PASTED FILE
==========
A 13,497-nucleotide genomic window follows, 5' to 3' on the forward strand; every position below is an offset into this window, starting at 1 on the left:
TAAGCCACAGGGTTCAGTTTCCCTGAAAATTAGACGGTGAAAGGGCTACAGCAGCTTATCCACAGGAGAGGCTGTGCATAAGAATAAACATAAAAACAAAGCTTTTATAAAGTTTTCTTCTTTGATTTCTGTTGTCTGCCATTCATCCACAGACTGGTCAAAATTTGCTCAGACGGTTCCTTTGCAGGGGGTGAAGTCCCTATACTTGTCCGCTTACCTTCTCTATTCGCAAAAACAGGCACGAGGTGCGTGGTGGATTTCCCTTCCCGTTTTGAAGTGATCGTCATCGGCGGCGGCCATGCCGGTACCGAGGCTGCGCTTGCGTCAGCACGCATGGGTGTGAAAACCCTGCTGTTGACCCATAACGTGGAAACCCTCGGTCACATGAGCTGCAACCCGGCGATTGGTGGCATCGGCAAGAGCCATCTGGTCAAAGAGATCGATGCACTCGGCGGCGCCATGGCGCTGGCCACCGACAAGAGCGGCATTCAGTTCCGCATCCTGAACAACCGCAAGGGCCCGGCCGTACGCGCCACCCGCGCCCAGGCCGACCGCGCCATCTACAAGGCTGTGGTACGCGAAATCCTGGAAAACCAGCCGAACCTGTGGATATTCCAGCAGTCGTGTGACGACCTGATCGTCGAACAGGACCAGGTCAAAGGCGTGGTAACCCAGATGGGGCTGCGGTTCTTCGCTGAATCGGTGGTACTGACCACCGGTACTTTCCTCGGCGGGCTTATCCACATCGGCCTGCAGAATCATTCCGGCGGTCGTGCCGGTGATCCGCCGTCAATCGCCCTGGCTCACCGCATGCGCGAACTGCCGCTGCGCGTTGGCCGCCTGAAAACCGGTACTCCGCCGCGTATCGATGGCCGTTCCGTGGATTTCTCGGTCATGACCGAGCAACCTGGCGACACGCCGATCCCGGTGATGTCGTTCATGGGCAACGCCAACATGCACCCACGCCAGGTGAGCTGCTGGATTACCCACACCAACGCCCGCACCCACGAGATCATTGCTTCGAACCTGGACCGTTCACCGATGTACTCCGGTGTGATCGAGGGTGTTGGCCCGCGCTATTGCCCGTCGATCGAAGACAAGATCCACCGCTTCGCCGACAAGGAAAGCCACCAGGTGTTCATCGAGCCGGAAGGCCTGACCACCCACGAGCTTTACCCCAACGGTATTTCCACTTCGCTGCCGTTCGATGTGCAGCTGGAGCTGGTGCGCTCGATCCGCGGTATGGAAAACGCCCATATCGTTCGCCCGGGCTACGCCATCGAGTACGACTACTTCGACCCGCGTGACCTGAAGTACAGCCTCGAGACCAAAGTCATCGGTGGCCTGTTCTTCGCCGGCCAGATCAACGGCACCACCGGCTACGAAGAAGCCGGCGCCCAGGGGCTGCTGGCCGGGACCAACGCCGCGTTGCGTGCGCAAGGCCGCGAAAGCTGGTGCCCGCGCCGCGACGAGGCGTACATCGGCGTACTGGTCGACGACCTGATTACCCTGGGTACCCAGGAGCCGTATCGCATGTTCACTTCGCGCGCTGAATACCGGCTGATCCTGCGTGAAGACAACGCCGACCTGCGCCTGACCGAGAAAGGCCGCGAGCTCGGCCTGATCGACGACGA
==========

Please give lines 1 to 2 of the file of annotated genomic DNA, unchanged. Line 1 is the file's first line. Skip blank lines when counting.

A 13,497-nucleotide genomic window follows, 5' to 3' on the forward strand; every position below is an offset into this window, starting at 1 on the left:
TAAGCCACAGGGTTCAGTTTCCCTGAAAATTAGACGGTGAAAGGGCTACAGCAGCTTATCCACAGGAGAGGCTGTGCATAAGAATAAACATAAAAACAAAGCTTTTATAAAGTTTTCTTCTTTGATTTCTGTTGTCTGCCATTCATCCACAGACTGGTCAAAATTTGCTCAGACGGTTCCTTTGCAGGGGGTGAAGTCCCTATACTTGTCCGCTTACCTTCTCTATTCGCAAAAACAGGCACGAGGTGCGTGGTGGATTTCCCTTCCCGTTTTGAAGTGATCGTCATCGGCGGCGGCCATGCCGGTACCGAGGCTGCGCTTGCGTCAGCACGCATGGGTGTGAAAACCCTGCTGTTGACCCATAACGTGGAAACCCTCGGTCACATGAGCTGCAACCCGGCGATTGGTGGCATCGGCAAGAGCCATCTGGTCAAAGAGATCGATGCACTCGGCGGCGCCATGGCGCTGGCCACCGACAAGAGCGGCATTCAGTTCCGCATCCTGAACAACCGCAAGGGCCCGGCCGTACGCGCCACCCGCGCCCAGGCCGACCGCGCCATCTACAAGGCTGTGGTACGCGAAATCCTGGAAAACCAGCCGAACCTGTGGATATTCCAGCAGTCGTGTGACGACCTGATCGTCGAACAGGACCAGGTCAAAGGCGTGGTAACCCAGATGGGGCTGCGGTTCTTCGCTGAATCGGTGGTACTGACCACCGGTACTTTCCTCGGCGGGCTTATCCACATCGGCCTGCAGAATCATTCCGGCGGTCGTGCCGGTGATCCGCCGTCAATCGCCCTGGCTCACCGCATGCGCGAACTGCCGCTGCGCGTTGGCCGCCTGAAAACCGGTACTCCGCCGCGTATCGATGGCCGTTCCGTGGATTTCTCGGTCATGACCGAGCAACCTGGCGACACGCCGATCCCGGTGATGTCGTTCATGGGCAACGCCAACATGCACCCACGCCAGGTGAGCTGCTGGATTACCCACACCAACGCCCGCACCCACGAGATCATTGCTTCGAACCTGGACCGTTCACCGATGTACTCCGGTGTGATCGAGGGTGTTGGCCCGCGCTATTGCCCGTCGATCGAAGACAAGATCCACCGCTTCGCCGACAAGGAAAGCCACCAGGTGTTCATCGAGCCGGAAGGCCTGACCACCCACGAGCTTTACCCCAACGGTATTTCCACTTCGCTGCCGTTCGATGTGCAGCTGGAGCTGGTGCGCTCGATCCGCGGTATGGAAAACGCCCATATCGTTCGCCCGGGCTACGCCATCGAGTACGACTACTTCGACCCGCGTGACCTGAAGTACAGCCTCGAGACCAAAGTCATCGGTGGCCTGTTCTTCGCCGGCCAGATCAACGGCACCACCGGCTACGAAGAAGCCGGCGCCCAGGGGCTGCTGGCCGGGACCAACGCCGCGTTGCGTGCGCAAGGCCGCGAAAGCTGGTGCCCGCGCCGCGACGAGGCGTACATCGGCGTACTGGTCGACGACCTGATTACCCTGGGTACCCAGGAGCCGTATCGCATGTTCACTTCGCGCGCTGAATACCGGCTGATCCTGCGTGAAGACAACGCCGACCTGCGCCTGACCGAGAAAGGCCGCGAGCTCGGCCTGATCGACGACGA